Albums Released Between 2000-2009: Get Rich or Die Tryin' (2003), The Massacre (2005), Curtis (2007), Before I Self Destruct (2009)
Classic Mixtape: 50 Cent is the Future (2002), No Mercy, No Fear (2002), God's Plan (2002)
Group Albums: G-Unit's Beg for Mercy (2003), T.O.S (Terminate on Sight) (2008)
Biggest Billboard Hits Between 2000-2009: "In Da Club," "21 Questions f/ Nate Dogg," "Candy Shop f/ Olivia," "P.I.M.P f/ Snoop Dogg, Lloyd Banks & Young Buck," "Disco Inferno"
In 2013, when most rap consumers look at 50 Cent, they see a guy with a bunch of businesses who was once a famed rapper, since gone cold. That's the most simple version of the story. The truth is that 50 hit the new millennium with the power of a nuclear bomb and redefined what it meant to be a superstar rapper forever.
Ever resourceful, a strategic genius from the start, 50 first won attention by gleefully taking shots at every breathing rapper who mattered. 1999's "How To Rob" served as the perfect launchpad for 50 Cent to take off into the stratosphere. Catchy and controversial, it taunted rappers far more famous than he was, calling for a response that would raise his profile. "I'm about a dollar," Jay Z would go on to say, "What the fuck is 50 Cent?" He was on his way.
That was before he got shot. Nine times. Including a slug in the face. This too, he somehow used to his advantage. Bullet shrapnel in his tongue? No biggie. He perfected a slow, lisp-filled flow with a distinct southern accent that made him stand out from the rap pack.
Everything about 50 was different. The Look: A heavily tatted, chiseled thug with a smirk who looks like he could serve as easily at Rikers Island as he could in The Avengers. The Talk: A smirking, no-fucks-given attitude with a bloodlust for conflict. And what distinguished him most? What set 50 apart in a way that image and style can't compensate for, no matter how great? The Music. 50 backed everything up. He was the first rapper in too long that the radio and the streets truly believed. Ask anyone how they felt from the summer of 2002 to 2003, and they might tell you it was one of the most refreshing, fun, crucial moments in rap. Legit checks for 50 Cent? No such thing. Those two quarters dropped and it was a wrap for anyone who stood in the way of the former gold-glove boxer from Southside Jamaica, Queens. A megastar had arrived, the hype was crazy and the music that was being put out was something special.
Every rap fan was trying to claim that they were the ones who put you up on 50 Cent, but the real truth is that he did it himself. After going on a mixtape run (50 Cent is the Future; No Mercy, No Fear; God's Plan) that may never be topped, 50 delivered a classic in Get Rich or Die Tryin'. From gritty anthems to diss tracks to club bangers to even, yes, the occasional singsongy pop monster, 50 was rap's renaissance man, one studio record out.
Everywhere you went, on every corner in the New York City you'd hear 50 spitting over popular beats like Mobb Deep's "Bump Dat," and Wu-Tang Clan's, "Y'all Been Warned." He was not just co-opting other rappers' records, but reconfiguring their ownership. He'd take a beat and do with it as he pleased—it's his now. In fact, if you were among the unluckiest, he would take your whole career and do with it as he pleased—you're a stepping stone now. Sorry he's not sorry.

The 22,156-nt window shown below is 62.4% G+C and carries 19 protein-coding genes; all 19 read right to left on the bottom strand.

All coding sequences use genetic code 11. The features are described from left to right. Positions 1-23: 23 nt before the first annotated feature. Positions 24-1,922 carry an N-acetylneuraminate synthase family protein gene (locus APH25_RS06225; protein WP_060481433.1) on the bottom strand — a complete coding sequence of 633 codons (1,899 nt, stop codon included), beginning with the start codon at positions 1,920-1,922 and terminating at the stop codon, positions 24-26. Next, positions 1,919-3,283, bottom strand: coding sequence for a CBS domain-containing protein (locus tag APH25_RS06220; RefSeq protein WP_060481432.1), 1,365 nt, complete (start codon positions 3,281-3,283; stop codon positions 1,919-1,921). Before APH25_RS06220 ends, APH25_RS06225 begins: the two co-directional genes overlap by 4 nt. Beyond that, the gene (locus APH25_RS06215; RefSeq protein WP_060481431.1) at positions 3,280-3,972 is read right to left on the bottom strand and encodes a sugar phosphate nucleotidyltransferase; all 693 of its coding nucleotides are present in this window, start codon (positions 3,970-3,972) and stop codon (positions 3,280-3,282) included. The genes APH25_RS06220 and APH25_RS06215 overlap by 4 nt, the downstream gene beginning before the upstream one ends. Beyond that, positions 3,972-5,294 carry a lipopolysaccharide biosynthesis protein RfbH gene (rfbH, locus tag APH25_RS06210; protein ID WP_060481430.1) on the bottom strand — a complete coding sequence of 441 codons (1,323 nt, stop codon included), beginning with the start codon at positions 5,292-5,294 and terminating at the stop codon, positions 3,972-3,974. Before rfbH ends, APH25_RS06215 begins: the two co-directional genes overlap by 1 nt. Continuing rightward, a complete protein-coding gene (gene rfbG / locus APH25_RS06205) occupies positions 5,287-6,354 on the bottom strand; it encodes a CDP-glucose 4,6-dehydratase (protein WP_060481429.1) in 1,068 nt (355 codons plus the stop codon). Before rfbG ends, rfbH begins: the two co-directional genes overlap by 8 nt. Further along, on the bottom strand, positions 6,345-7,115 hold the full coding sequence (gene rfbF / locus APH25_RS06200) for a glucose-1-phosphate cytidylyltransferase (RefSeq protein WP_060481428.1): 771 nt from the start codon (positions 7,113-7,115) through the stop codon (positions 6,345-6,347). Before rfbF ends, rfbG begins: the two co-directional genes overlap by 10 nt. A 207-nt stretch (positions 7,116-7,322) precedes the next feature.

Every rap fan was trying to claim that they were the ones who put you up on 50 Cent, but the real truth is that he did it himself. After going on a mixtape run (50 Cent is the Future; No Mercy, No Fear; God's Plan) that may never be topped, 50 delivered a classic in Get Rich or Die Tryin'. From gritty anthems to diss tracks to club bangers to even, yes, the occasional singsongy pop monster, 50 was rap's renaissance man, one studio record out. And it wasn't just the streets of New York. Or L.A. It was Tokyo. Paris. London. The suburbs. The college campuses. And everywhere in between. Never has a rapper in the contemporary era felt so ubiquitous.
Think about the catalogue: "In Da Club," "21 Questions," "Candy Shop," "Disco Inferno," "I Get Money," "Ayo Technology," one after the other, after the other. Oh, and that first G-Unit album, Beg for Mercy? Fire. When was the last time a crew record from a major rapper actually delivered? In 2004, 50 would go on to executive produce Lloyd Banks' Hunger For More, which ended up selling more than a million copies. Not only was 50 a ruthlessly efficient machine unto himself, he gave away hits ("Hate it or Love It", "How We Do,") to put then G-Unit affiliate The Game on the map. It's this songwriting prowess is what should define him, and go a long way towards defining the decade itself. He masterfully fluctuated from hardcore gangsta rap to radio fare your mom and sister would two-step to, singing along with every word.
Sure fans and critics of rap have a very what-have-you-done-for-me-lately attitude when it comes to 50. But men lie, women lie, numbers don't: 30. Million. Sold. If you've followed 50's career, you know dude is always one smash hit away from owning the clubs, again. On May 24, 2000 he cheated death. Thirteen years later, 50's resume does more than just hold up, it's immortal.
Yes, sure, 50 went cold. He's not the unstoppable force he once was. But it's hard to hold going cold against an artist who was once as hot as he was. When you can't get any hotter without turning to vapor, you're bound to to cool off. —Joe La Puma